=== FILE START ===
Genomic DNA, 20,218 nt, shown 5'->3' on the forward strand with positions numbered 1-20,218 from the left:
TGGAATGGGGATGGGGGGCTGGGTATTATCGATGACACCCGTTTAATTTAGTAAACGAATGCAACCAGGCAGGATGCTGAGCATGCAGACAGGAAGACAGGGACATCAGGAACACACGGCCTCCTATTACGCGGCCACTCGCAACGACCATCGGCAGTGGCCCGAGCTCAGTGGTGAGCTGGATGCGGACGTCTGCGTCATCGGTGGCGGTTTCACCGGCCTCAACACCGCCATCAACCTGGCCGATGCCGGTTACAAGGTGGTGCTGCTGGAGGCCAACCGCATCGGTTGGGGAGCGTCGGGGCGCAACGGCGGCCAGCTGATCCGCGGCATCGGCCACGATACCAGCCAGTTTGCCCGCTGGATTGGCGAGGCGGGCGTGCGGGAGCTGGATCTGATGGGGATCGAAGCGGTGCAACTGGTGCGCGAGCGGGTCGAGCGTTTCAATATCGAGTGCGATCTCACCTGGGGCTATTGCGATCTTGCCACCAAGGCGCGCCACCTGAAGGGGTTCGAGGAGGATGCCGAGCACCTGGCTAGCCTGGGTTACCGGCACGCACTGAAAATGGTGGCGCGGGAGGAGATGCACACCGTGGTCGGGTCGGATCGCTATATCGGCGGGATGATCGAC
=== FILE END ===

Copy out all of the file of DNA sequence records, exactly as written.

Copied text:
Genomic DNA, 20,218 nt, shown 5'->3' on the forward strand with positions numbered 1-20,218 from the left:
TGGAATGGGGATGGGGGGCTGGGTATTATCGATGACACCCGTTTAATTTAGTAAACGAATGCAACCAGGCAGGATGCTGAGCATGCAGACAGGAAGACAGGGACATCAGGAACACACGGCCTCCTATTACGCGGCCACTCGCAACGACCATCGGCAGTGGCCCGAGCTCAGTGGTGAGCTGGATGCGGACGTCTGCGTCATCGGTGGCGGTTTCACCGGCCTCAACACCGCCATCAACCTGGCCGATGCCGGTTACAAGGTGGTGCTGCTGGAGGCCAACCGCATCGGTTGGGGAGCGTCGGGGCGCAACGGCGGCCAGCTGATCCGCGGCATCGGCCACGATACCAGCCAGTTTGCCCGCTGGATTGGCGAGGCGGGCGTGCGGGAGCTGGATCTGATGGGGATCGAAGCGGTGCAACTGGTGCGCGAGCGGGTCGAGCGTTTCAATATCGAGTGCGATCTCACCTGGGGCTATTGCGATCTTGCCACCAAGGCGCGCCACCTGAAGGGGTTCGAGGAGGATGCCGAGCACCTGGCTAGCCTGGGTTACCGGCACGCACTGAAAATGGTGGCGCGGGAGGAGATGCACACCGTGGTCGGGTCGGATCGCTATATCGGCGGGATGATCGAC